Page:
Published on Dec 18, 2020

Video Transcript

JOHN WHYTE: Welcome, everyone. I'm Dr. John Whyte, chief medical officer at WebMD, and you're watching "Coronavirus in Context." We've been talking a lot about elderly patients and how they're at greater risk for COVID, as well as some of the issues of loneliness. But we haven't been talking about those persons helping to deliver care and take care of elderly loved ones-- caregivers.

So to help provide some insights as well as provide practical tools for caregivers, I've asked Dr. Vincent Nelson. He is the Vice President of Medical Affairs, and the Interim Chief Medical Officer at the Blue Cross Blue Shield Association. Doctor Nelson, Thanks for joining me.

VINCENT NELSON: Yes, thank you, John. It's a pleasure to be invited to come and speak to you today about such an important topic as caregivers, and the impact of their help on being caregivers.

JOHN WHYTE: I want to start off with some statistics, because you put out a very interesting report, the Blue Cross Blue Shield Association, that talks about caregivers experience 26% poorer health compared to the general population. And what's really striking is that 55% of caregivers didn't identify as such prior to the pandemic. Doctor Nelson, what's going on here?

VINCENT NELSON: Absolutely. These are very sobering statistics from our report. The pandemic has driven more of us to be caregivers within our homes and taking care of others outside of our homes due to access to care and just follow-up care that needs to take place. And yes, because of that, frequently, we don't take as good care of ourselves. And that's borne out in the data of which we measure healthiness, or a health index. And strikingly, those persons that have identified themselves as a caregiver are 26%-- on average, 26%-- less healthy.

And if you segment populations based on age or demographics, they're even more striking, the differences in the health of those populations.

JOHN WHYTE: Let's talk about the magnitude, Doctor Nelson. I had mentioned 55% of caregivers previously didn't identify themselves as such. Are you surprised by that magnitude?

VINCENT NELSON: I am, but intuitively. But if you think about what has gone on, we have had a once in a generation or once in 100 years event with the SARS-CoV-2 pandemic, and it really has caused a lot of disruption in our daily lives. And we were spending more and more time at home, and are dependent more and more on our social networks.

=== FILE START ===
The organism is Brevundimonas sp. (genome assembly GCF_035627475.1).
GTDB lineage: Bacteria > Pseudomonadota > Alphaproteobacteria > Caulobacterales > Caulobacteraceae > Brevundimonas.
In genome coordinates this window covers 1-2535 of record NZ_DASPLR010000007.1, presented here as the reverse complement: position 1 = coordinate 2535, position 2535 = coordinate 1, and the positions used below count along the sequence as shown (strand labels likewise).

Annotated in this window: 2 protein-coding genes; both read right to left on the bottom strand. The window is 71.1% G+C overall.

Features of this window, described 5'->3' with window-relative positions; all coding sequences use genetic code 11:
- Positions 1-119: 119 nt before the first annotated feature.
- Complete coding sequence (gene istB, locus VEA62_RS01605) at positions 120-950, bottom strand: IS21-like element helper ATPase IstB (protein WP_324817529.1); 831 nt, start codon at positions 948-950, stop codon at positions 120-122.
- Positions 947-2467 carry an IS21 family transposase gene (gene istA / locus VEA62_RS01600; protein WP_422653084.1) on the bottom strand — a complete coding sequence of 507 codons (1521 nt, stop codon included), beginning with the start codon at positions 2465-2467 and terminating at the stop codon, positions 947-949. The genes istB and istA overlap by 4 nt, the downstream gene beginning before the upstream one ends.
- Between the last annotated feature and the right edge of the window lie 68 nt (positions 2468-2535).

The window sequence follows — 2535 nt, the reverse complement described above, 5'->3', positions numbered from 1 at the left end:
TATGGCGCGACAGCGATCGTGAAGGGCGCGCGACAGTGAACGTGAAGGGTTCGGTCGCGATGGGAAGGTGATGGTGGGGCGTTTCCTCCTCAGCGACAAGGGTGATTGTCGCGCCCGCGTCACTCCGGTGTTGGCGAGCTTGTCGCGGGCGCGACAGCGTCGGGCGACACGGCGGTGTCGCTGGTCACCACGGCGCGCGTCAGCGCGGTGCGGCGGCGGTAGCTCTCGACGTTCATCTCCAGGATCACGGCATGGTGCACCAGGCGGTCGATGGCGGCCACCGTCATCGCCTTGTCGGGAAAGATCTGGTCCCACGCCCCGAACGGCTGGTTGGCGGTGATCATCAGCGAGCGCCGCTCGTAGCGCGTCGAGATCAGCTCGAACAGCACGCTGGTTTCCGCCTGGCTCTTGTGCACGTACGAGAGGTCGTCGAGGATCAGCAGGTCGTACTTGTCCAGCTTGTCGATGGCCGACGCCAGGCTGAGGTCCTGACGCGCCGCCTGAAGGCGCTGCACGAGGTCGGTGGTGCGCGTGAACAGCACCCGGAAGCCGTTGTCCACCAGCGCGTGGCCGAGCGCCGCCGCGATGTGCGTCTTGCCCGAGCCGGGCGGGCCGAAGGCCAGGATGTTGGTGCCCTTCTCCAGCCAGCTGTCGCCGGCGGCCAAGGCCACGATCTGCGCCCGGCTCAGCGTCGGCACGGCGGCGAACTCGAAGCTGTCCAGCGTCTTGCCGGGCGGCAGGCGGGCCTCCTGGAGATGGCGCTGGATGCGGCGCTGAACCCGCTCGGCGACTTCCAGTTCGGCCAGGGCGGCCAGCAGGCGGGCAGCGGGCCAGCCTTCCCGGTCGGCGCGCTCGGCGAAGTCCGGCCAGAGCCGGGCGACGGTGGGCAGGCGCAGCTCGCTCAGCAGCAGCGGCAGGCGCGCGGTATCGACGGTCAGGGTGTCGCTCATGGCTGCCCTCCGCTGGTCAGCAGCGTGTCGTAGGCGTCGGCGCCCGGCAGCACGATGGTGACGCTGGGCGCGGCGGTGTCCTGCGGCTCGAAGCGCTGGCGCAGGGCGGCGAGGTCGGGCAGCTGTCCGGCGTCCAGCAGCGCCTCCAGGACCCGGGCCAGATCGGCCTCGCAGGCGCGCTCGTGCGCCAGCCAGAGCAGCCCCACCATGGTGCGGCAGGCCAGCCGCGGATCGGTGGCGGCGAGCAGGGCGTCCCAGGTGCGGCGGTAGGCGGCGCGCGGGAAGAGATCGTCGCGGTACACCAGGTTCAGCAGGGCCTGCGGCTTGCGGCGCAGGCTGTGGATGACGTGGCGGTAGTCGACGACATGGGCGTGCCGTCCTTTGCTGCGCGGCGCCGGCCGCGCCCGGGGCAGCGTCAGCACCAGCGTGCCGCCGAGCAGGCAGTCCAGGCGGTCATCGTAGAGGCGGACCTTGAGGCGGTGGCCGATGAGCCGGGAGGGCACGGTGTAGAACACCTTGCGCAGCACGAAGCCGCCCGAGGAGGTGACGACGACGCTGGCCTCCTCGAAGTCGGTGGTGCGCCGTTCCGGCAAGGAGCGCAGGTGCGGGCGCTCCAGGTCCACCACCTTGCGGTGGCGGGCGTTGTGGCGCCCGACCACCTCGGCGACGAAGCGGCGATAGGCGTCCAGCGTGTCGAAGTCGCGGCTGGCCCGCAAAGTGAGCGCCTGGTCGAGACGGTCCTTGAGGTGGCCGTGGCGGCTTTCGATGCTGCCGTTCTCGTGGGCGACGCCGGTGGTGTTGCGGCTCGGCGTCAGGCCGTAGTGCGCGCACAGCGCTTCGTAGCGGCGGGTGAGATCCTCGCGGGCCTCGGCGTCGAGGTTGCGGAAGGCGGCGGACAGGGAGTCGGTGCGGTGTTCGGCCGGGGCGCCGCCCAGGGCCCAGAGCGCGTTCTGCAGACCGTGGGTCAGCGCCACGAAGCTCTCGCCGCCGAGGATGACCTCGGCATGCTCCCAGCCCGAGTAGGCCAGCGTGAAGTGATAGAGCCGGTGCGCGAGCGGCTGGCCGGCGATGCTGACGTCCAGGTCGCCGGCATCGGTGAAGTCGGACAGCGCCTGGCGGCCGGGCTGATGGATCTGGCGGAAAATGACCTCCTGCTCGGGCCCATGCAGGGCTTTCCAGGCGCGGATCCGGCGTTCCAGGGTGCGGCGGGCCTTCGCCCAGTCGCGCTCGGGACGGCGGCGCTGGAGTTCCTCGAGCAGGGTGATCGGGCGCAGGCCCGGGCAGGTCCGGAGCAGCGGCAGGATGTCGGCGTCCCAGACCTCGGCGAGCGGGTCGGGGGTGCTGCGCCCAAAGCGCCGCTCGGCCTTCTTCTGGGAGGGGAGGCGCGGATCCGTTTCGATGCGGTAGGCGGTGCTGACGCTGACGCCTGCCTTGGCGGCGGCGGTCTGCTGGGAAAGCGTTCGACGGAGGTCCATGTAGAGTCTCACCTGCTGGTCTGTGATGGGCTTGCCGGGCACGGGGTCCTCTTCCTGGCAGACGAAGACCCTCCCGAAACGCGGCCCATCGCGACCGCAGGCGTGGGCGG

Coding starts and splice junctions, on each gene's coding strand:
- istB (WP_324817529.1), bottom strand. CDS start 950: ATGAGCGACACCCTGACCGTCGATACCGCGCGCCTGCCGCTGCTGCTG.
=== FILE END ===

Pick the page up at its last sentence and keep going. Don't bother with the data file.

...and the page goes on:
And so when you think about it in context and how disruptive the pandemic has been to our work lives, it's not surprising that our personal lives and taking care of our significant others is equally impacted, or even more so. And so, when you actually take a time to kind of reflect, I'm not as surprised as I would first be when I heard the statistic.

JOHN WHYTE: And we know that caregivers spend their time taking care of others. They don't take care of themselves, so it's not surprising, the data that shows they often have poorer health outcomes. What do we do about that, though? How do we stop that connection between taking care of others and then not taking care of yourself?

VINCENT NELSON: We both have resources and programs to support caregivers which are a variety in nature that lend support through understanding their situation and making them aware that they cannot forget about themselves when they're taking care of their loved ones. So that's emblematic of what we like to accomplish with our various partners in our local markets, understanding our members and meet them where they are, including understanding their resources or lack thereof and providing either direct support, or steering them towards our partners that have support vehicles for them.

JOHN WHYTE: For caregivers that are listening, what practical tips do you have to help them maximize their own health?

VINCENT NELSON: Well, the first practical advice I would give to all caregivers is to-- don't disengage about your own health. Stay informed, stay up to date on what is appropriate for your age range and for your demographic, whether it's gender, sex, or race. Understand what your co-existing diseases are, or your propensity to have certain ailments or diseases, and to make sure that you engage in the health care system appropriately for your regular checkups, and understand what you have to offer in your community to support upstream factors in terms of maintenance and staying healthy on a daily basis so that you don't have to get to a situation where you're more acutely in a place where you need acute care.

JOHN WHYTE: And then, what's the role of insurers in all of this in helping patients maximize their health, particularly when they're the caregiver?

VINCENT NELSON: Health insurers have an obligation to use there resources that they have with their benefits for their members to make sure that they are getting timely care-- essentially the right care at the right time from the right source of doctors and nurses.

JOHN WHYTE: Well, Doctor Nelson, I want to thank you for taking the time today to help provide some insights into this recent report, which we'll include the link for our viewers so they can access the report, as well as reminding viewers that we have to take care of ourselves as well, even when we're taking care of loved ones. So, thank you for all that you are doing.

VINCENT NELSON: Thank you, John. Thank you for having me, and it was a pleasure.

JOHN WHYTE: And thank you for watching "Coronavirus in Context."